UK’s first-ever orbital rocket launch ends in failure

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What should have been a historic moment for the UK ended in failure last night after an undisclosed “anomaly” prevented the country’s satellite mission from reaching orbit. The Virgin Orbit “Start Me Up” mission was the very first rocket to be launched from British soil.

The first phase of the mission proved successful: Virgin Orbit’s Cosmic Girl (a converted Boeing 747 serving as an aircraft carrier) took off from Spaceport Cornwell on January 9 as planned and released the LauncherOne rocket over the Atlantic Ocean at 23:11 GMT (18:11 ET). According to the live Virgin Orbit mission updates on Twitterthe LauncherOne missile experienced successful stage separation and engine ignition in the second stage.

Virgin One initially tweeted: “LauncherOne has…successfully reached orbit! Our mission isn’t over yet, but congratulations to the people of the UK! This is already the first ever orbital mission from UK soil – a huge performance.” This tweet was later deleted and replaced with an update stating that an anomaly had prevented the rocket from entering orbit.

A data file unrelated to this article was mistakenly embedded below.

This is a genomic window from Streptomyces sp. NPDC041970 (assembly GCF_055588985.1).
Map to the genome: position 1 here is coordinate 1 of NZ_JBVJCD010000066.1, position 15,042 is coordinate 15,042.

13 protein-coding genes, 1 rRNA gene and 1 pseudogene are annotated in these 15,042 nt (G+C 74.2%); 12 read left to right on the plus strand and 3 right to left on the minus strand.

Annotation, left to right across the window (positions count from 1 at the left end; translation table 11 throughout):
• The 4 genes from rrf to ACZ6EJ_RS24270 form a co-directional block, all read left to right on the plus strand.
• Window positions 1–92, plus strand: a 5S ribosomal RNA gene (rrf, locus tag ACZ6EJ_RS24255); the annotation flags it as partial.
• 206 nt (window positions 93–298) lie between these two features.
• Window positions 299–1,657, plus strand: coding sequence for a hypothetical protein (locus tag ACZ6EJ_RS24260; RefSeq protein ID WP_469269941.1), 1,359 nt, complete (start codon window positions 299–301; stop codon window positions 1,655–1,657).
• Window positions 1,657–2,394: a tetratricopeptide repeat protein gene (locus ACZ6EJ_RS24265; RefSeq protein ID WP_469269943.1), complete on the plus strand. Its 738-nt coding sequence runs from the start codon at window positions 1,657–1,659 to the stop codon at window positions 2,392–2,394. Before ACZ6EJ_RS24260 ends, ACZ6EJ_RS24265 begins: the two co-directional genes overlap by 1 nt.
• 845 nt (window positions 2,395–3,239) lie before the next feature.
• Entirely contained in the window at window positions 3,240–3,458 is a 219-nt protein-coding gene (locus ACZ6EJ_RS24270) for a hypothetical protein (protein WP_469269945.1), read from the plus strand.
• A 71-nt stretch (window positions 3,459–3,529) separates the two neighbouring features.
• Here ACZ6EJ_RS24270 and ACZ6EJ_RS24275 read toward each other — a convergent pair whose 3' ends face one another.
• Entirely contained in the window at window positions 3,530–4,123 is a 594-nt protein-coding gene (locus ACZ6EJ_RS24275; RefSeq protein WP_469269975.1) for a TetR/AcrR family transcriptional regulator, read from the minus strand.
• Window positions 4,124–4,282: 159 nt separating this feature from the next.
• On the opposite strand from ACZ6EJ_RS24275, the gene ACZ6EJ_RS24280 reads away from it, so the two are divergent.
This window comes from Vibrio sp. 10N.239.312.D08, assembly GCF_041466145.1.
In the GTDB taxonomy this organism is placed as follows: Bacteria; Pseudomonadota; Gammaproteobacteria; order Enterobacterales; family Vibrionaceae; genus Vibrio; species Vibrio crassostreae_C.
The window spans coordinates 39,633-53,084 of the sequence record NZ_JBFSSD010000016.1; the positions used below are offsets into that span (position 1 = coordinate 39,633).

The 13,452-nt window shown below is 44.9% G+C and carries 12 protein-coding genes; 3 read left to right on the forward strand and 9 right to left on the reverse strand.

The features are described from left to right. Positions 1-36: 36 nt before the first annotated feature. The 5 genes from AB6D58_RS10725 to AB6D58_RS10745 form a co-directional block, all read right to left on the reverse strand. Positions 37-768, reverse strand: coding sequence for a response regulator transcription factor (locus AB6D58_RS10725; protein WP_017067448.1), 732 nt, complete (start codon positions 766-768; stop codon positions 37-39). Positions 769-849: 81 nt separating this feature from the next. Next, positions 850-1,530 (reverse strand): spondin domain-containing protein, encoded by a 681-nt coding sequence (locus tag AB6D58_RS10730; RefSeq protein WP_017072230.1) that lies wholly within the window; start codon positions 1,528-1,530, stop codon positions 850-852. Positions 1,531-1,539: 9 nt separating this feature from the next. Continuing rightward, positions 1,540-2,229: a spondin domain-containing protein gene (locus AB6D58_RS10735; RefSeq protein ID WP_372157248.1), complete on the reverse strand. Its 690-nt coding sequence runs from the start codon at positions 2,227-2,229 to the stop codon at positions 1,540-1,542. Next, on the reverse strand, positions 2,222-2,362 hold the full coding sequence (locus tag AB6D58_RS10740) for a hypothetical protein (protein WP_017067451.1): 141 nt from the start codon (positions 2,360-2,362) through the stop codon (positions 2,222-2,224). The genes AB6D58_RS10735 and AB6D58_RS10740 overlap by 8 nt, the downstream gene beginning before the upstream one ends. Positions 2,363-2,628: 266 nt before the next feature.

The LauncherOne rocket carried a payload of nine satellites, the first to be manufactured in Wales. These satellites were not released and were lost along with the LauncherOne rocket. Cosmic Girl and crew returned safely to Spaceport Cornwall. “It’s just absolutely devastating and we’re putting our hearts and souls into this,” said Melissa Thorpe, the head of Spaceport Cornwall in a statement to The protector. “Next time we go, it will be even better.”

This is the first LauncherOne mission to fail to deliver its payloads out of five launch attempts. The first test flight in May 2020 also suffered an anomaly while carrying a weighted dummy payload as a practice for real customer satellites.

Matt Archer, Commercial Space Director at the UK Space Agency, said in an official statement that the agency will work with Virgin One in the coming days and weeks to investigate what caused the anomaly. “We will work tirelessly to understand the nature of the disturbance, take corrective action, and return to space once we have completed a full investigation and mission assurance process.”

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